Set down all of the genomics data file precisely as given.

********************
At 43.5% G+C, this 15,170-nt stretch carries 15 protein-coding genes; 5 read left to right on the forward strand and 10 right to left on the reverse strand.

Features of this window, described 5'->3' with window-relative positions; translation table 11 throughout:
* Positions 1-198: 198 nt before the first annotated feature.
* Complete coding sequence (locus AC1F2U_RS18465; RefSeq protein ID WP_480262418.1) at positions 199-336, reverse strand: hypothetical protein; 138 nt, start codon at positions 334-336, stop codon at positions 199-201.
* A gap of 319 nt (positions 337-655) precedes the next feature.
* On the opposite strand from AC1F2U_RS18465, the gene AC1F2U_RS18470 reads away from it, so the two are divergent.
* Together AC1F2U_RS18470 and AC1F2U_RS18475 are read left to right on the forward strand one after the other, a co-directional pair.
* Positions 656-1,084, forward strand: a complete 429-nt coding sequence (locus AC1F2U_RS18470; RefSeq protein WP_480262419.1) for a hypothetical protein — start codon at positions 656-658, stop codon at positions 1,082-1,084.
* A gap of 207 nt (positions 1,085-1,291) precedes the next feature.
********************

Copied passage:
At 43.5% G+C, this 15,170-nt stretch carries 15 protein-coding genes; 5 read left to right on the forward strand and 10 right to left on the reverse strand.

Features of this window, described 5'->3' with window-relative positions; translation table 11 throughout:
* Positions 1-198: 198 nt before the first annotated feature.
* Complete coding sequence (locus AC1F2U_RS18465; RefSeq protein ID WP_480262418.1) at positions 199-336, reverse strand: hypothetical protein; 138 nt, start codon at positions 334-336, stop codon at positions 199-201.
* A gap of 319 nt (positions 337-655) precedes the next feature.
* On the opposite strand from AC1F2U_RS18465, the gene AC1F2U_RS18470 reads away from it, so the two are divergent.
* Together AC1F2U_RS18470 and AC1F2U_RS18475 are read left to right on the forward strand one after the other, a co-directional pair.
* Positions 656-1,084, forward strand: a complete 429-nt coding sequence (locus AC1F2U_RS18470; RefSeq protein WP_480262419.1) for a hypothetical protein — start codon at positions 656-658, stop codon at positions 1,082-1,084.
* A gap of 207 nt (positions 1,085-1,291) precedes the next feature.